GM says 5,000 salaried workers will take buyouts, expects $1 billion charge in first quarter


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A GMC pickup truck is displayed for sale on a lot at a General Motors dealership on January 05, 2023 in Austin, Texas.
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DETROIT – About 5,000 white-collar workers at General Motors opted to participate in a buyout program that was announced last month to lower the automaker’s global head count and fixed costs.

GM CFO Paul Jacobson said Tuesday the company expects to take a roughly $1 billion charge during the quarter as a result of the program. The head count reduction was part of GM’s plans to cut $2 billion in structural costs by the end of 2024.

Jacobson said the opt-in rate for the “Voluntary Separation Program” was in line with company expectations, and puts GM “in a position” to avoid layoffs.

“I think we’re in a position where we’re going to be able to do that,” he said Tuesday during a BofA Securities conference.

GM expects the majority of employees who participated in the program to leave the company by the end of June, according to a spokesman.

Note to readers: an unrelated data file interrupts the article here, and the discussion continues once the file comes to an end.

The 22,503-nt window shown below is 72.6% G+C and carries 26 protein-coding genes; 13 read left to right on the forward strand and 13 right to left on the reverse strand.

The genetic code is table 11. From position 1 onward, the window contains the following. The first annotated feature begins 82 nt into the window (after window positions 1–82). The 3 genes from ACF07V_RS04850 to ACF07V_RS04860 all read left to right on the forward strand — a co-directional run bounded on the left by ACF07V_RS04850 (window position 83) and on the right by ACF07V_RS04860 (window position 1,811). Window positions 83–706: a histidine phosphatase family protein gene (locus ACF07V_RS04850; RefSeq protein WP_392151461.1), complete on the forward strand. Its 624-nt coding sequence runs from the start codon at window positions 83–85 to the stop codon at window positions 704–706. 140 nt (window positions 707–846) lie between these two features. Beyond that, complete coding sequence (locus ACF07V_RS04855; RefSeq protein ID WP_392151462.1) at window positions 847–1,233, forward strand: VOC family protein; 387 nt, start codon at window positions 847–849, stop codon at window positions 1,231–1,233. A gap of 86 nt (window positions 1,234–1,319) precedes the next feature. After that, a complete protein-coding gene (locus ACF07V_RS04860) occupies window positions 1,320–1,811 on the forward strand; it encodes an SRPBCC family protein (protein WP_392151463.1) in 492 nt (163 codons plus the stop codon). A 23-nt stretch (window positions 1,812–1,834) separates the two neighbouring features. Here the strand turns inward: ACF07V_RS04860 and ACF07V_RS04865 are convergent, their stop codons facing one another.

GM CEO Mary Barra last month said if not enough employees participated in the program, involuntary actions would need to be taken.

The buyouts were offered to a majority of the company’s 58,000 U.S. white-collar employees. To qualify for the program, salaried employees needed to have worked at the company for five years as of June 30 this year. For executive-level employees, the qualification was two years worked.

“This was a tool to get us to really accelerate the attrition curve; got a pretty quick payback,” Jacobson said.

GM announced the $2 billion cost-cutting program in January, saying between 30% and 50% of the savings were expected during 2023. At the time, executives said they were planning head count reductions through attrition rather than layoffs.

Jacobson said Tuesday that GM will likely now come in on the “higher end” of that percentage range for 2023. “We feel like we’ve gotten off to a really good start on it,” he said.

GM last month said it expected to take a pretax charge of up to $1.5 billion related to the buyouts, according to a public filing. The majority of the charges are expected to be all cash and occur during the first half of the year, the company said.

GM is “working through” the full extent of the charges, Jacobson said, and may see costs spill over into the second quarter.

The company will offer additional details about the buyout program during its first-quarter earnings call on April 25, Jacobson said.

Shares of the company were down about 2% in midday trading.

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